At times Papa would tell us sad tales too, about people who got changed in to insects and were first ignored and then discarded by their families, Papa would never complete that particular story. If we did not drink milk we were told about Ashwatthama whose mother could not afford to buy milk for him, and who drank atta mixed with water. And if we stayed outside too long, Papa would tell us about ‘Nanhi Lal Chunni’ who encountered a wolf on her way to her grandma’s house, although we never managed to get scared because Papa made all stories funny, (except for the one with the man-insect), and all tales had swashbuckling heroes who arrived on the scene at the nick-of-the-time. And when somewhere on the news we heard that Superman had died our father assured us that he was not dead and had just gone for a vacation (And my brother would continue this tradition when he would tell me that Animal Farm too had a happy ending, because we only had the first part of the book and not the second part in which Horses came and rescued everyone and killed the pigs). Papa also told us stories of the Detective and the Doctor who lived on Baker’s Street. But these stories were nothing in comparison to the detective stories Papa used to spin up and tell us.

Each night we would eagerly wait for Papa to finish his post-dinner tea and tell us a story, and once every week we would be treated to the stories of ‘Ram aur Shyam’, kid detectives extraordinaire, who would battle enemies (usually smugglers of an unspecified item) twice their size and would come up trumps. They were residents of Lucknow (as we were at that time), and all the chase sequences happened in Hazrat Ganj. They ran their own detective agency, though who they did contract work for and whether they were ever paid is something Papa did not consider important to the story. And the best part was that Papa made all the stories incredibly funny, and my brother and I would laugh for days remembering the jokes, and telling it to our friends who seemed dumb to us because they could not understand the context and thus would not laugh.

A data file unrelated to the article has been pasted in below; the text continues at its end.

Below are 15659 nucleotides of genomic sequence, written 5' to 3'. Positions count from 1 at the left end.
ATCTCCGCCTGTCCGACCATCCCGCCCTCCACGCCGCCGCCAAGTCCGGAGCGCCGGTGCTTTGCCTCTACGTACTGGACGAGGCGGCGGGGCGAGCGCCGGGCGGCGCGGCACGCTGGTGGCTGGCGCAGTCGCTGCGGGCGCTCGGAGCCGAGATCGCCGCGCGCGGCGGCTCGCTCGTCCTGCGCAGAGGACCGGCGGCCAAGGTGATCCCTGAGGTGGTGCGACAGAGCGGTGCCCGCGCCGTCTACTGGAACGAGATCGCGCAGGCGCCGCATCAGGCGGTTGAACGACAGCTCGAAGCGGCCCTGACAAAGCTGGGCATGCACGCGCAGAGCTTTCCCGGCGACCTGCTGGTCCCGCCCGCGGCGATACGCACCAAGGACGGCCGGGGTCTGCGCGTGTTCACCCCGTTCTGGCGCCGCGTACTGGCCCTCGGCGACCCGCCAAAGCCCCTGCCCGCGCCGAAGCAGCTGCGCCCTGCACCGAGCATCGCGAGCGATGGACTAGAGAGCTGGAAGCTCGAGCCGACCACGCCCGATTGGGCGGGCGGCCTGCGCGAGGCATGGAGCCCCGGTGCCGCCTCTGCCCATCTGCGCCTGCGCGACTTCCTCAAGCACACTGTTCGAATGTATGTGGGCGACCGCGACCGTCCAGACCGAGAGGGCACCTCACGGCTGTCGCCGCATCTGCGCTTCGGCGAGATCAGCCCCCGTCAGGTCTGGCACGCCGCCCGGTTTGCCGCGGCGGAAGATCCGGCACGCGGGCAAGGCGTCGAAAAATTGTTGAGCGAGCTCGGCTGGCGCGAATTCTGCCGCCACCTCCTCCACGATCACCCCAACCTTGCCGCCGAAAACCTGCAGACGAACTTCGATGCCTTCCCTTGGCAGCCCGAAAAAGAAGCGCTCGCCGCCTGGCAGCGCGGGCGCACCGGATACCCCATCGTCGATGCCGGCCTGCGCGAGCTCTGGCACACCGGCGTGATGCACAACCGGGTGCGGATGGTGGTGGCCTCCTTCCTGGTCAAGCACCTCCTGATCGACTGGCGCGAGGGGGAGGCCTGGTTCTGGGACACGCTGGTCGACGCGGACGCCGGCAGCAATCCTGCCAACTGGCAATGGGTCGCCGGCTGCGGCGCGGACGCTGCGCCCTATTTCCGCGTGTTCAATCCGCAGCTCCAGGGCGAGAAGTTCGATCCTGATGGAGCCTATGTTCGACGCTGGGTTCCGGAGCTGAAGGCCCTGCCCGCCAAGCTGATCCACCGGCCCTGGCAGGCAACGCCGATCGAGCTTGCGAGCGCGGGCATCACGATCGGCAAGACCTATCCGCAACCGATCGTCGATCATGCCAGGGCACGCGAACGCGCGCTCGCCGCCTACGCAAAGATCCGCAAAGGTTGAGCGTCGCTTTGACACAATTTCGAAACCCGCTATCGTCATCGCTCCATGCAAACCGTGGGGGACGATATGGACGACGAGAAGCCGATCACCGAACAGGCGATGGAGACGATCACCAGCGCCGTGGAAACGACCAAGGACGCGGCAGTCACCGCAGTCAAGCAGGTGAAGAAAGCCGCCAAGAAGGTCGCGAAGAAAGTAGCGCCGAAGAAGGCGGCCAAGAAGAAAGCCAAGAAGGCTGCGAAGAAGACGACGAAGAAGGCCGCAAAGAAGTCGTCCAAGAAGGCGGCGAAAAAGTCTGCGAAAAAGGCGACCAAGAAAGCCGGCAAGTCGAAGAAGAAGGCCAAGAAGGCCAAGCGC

With the advent of cable tv, and Sunday morning cartoons of Batmen and cars turning into robots, and nearly naked swordsmen with cars that could fly, our attention started shifting towards them and we became more demanding in the night time stories. We wanted gadgets and ‘electronic items’ and cars that had guns in the exhaust pipe which could be used to fool villains and badmashes of all varieties. Papa being a luddite when it came to storytelling did not like the idea of wars being fought in the stars (though he rented out video cassettes from ‘Sharma Library’ when we begged him to, because we wanted to see that film in which people fight with tubelights).
‘Why don’t you read Tintin and Asterix instead of wasting your time watching those cartoons?’ Papa said once, while bringing home comics four times the size of the Nagraj and Super Commando Dhruv and Crook Bond that we were used to. ‘But Papa, Tintin has Professor Calculus and Captain Haddock, Asterix has Getafix and Obelix, who do Ram and Shyam have?’
Papa instantly replied ‘This is the day a new character enters our story, let me tell you about Ram and Shyam’s uncle and mentor Professor Chakram.’